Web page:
Atlanta Hawks general manager Travis Schlenk said Tuesday morning that the NBA has told the league's general managers that the 2020-21 NBA schedule could be condensed in order to allow the league to remain as close as possible to its current schedule format.
"Because of this circumstance, I think the league wants to stay as close to its original schedule as possible," Schlenk said on a conference call with reporters. Atlanta's season was ended last week when the league approved a plan for 22 of the 30 teams to go to Orlando to resume play next month. "There's a lot of different reasons for that -- the college season, the draft and how all of that plays out. So that's why they've laid out a timeline where it would be a very quick turnaround from the NBA Finals to the start of the season.
"If you're going from the middle of October to starting the season [on] the 1st of December, if you are one of the teams in the Finals, that's quick," Schlenk said. "But they want to try to stay as close to the historical timing as possible. So I don't think this is something you'll see stick. They've talked to us on one of our GM calls that it might be a condensed schedule next year. More so than in the past. As you know, there's been a big drive to avoid back-to-backs and certainly four in five nights, but we might find ourselves in a situation next year where it would be much more condensed."
The NBA has set a tentative timeline of opening training camp on Nov. 10, and starting next season on Dec. 1 -- both of which were unexpected, said Michele Roberts, the executive director of the National Basketball Players Association.
"I was surprised by it," Roberts told ESPN's Adrian Wojnarowski last week.
The potential Dec. 1 start date is less than two months after the potential final day of the NBA Finals -- Oct. 12 -- making for an extraordinarily short offseason. Starting that quickly, however, would at least give the NBA the possibility of finishing its regular season and playoffs before the Olympics in Tokyo, which have been postponed until next summer.
The Olympics are a huge television draw, and the NBA wouldn't want the final rounds of the league's playoffs -- its showcase event -- to conflict with them. There's also the fact that the NBA had 108 international players on its rosters at the start of this season -- with many of them in contention to represent their countries in the Olympics, on top of Team USA being composed of NBA talent.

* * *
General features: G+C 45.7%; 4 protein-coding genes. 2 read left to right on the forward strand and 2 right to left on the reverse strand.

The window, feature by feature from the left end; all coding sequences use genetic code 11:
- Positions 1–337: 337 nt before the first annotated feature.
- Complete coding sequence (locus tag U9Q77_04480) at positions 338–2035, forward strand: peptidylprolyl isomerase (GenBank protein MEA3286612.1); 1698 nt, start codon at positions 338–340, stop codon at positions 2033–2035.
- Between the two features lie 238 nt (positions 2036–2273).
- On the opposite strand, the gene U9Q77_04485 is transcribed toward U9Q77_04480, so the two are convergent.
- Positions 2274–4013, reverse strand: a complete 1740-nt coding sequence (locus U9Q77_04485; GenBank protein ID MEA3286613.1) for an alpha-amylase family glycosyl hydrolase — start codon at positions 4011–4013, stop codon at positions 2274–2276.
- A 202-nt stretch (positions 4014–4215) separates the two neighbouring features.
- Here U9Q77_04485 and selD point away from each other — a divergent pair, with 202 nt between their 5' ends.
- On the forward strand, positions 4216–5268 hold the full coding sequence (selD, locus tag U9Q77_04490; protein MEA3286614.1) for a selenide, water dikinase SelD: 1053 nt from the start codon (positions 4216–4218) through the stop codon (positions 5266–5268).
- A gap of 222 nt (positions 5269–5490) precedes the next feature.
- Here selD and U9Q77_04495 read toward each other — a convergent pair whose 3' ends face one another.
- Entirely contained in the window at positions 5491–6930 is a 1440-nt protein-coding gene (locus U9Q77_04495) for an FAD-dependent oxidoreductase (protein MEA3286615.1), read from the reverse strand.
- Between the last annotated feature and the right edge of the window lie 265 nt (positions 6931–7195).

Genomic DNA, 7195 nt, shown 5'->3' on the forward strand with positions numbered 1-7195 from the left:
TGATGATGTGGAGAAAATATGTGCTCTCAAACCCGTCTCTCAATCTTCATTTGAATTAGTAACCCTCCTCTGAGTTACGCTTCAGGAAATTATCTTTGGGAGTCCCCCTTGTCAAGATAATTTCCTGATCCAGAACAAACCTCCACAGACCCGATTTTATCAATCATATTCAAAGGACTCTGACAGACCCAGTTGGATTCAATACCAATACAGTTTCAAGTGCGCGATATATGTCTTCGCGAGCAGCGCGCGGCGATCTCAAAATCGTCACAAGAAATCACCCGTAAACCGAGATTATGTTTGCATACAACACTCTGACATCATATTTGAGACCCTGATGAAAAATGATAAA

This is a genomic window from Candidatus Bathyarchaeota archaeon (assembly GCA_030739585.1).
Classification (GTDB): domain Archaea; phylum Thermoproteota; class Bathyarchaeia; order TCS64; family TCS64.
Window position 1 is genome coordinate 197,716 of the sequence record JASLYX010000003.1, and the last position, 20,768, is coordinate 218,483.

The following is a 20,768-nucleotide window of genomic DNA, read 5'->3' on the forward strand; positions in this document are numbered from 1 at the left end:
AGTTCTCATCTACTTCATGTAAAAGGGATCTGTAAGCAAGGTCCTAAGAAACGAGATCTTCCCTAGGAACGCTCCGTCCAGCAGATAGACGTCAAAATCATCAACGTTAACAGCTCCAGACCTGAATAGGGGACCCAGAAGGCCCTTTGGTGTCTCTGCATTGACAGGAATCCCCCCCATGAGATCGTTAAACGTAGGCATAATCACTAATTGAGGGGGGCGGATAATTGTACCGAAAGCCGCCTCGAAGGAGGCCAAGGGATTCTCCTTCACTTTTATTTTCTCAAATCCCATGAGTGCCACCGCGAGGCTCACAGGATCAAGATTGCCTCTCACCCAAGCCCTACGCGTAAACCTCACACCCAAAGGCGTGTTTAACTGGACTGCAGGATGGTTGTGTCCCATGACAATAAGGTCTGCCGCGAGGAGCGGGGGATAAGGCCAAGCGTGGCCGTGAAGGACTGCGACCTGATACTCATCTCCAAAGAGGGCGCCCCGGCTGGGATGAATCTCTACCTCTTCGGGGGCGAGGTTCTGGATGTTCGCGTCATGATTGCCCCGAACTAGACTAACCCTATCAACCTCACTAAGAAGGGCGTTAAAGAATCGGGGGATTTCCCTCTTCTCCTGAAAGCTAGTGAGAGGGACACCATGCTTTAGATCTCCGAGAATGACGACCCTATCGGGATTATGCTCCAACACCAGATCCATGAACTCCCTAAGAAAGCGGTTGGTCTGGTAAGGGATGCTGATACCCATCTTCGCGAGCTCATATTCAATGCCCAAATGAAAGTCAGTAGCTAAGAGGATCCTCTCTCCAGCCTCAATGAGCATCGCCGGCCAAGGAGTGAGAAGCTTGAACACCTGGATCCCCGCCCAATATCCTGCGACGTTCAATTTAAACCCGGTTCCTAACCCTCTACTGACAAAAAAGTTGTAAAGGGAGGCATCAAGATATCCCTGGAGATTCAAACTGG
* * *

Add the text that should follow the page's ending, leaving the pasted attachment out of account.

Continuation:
If the NBA uses the same 177-day time frame to play out the regular season that it did this year, beginning on Dec. 1, the final day of the regular season would take place on Wednesday, May 26. If the playoffs started the following Saturday, May 29, and went the same 65 days that this year's playoffs were scheduled to, they would potentially end on Sunday, Aug. 1 -- more than a week after the scheduled July 23 start date of the Olympics.
In recent seasons, the NBA has made a concerted effort to move away from back-to-backs, and beginning with the 2017-18 season completely eliminated four-game-in-five-night sets from its schedule. While the league has absolutely no intention of reintroducing four-in-fives, there would have to be an increase in back-to-backs in order to fit in the season before the Olympics -- even if it does ultimately wind up condensing its schedule.
At this point, however, nothing has been agreed to. For the league to start the season on Dec. 1, it would need to be signed off on by the NBPA, which hasn't happened yet, sources said. Both sides remain focused on the myriad issues left to be resolved before the league can begin play at Walt Disney World next month.
The idea of shifting the NBA calendar from its current, long-standing schedule of beginning the regular season in October and ending its playoffs in June to going from December until August -- and, by extension, avoiding conflicting with the NFL as much as possible -- has been something that Hawks CEO Steve Koonin has publicly pushed for, including on a panel at February's Sloan Sports Analytics Conference that was moderated by ESPN's Kevin Arnovitz.
Koonin's argument is that it would be better for the NBA to compete against only Major League Baseball for relevancy in the summer, as opposed to spending the first few months of its season fighting with the NFL regular season and playoffs for relevance.
"A big piece is you don't have to reinvent the wheel to enhance ratings," Koonin said. "Sometimes, moving away from competition is a great way to grow ratings.
"If King Kong is at your door, you might go out the back door, rather than go out the front and engage in a hand-to-hand fight with King Kong. Many times, at the start of the NBA season, we are competing with arguably the best Thursday Night Football game with the NBA on TNT, our marquee broadcast, and we get crushed and we wonder why.
"It's because at the beginning of the season, there's very little relevance for the NBA. The relevance is now. That's when people are talking about it."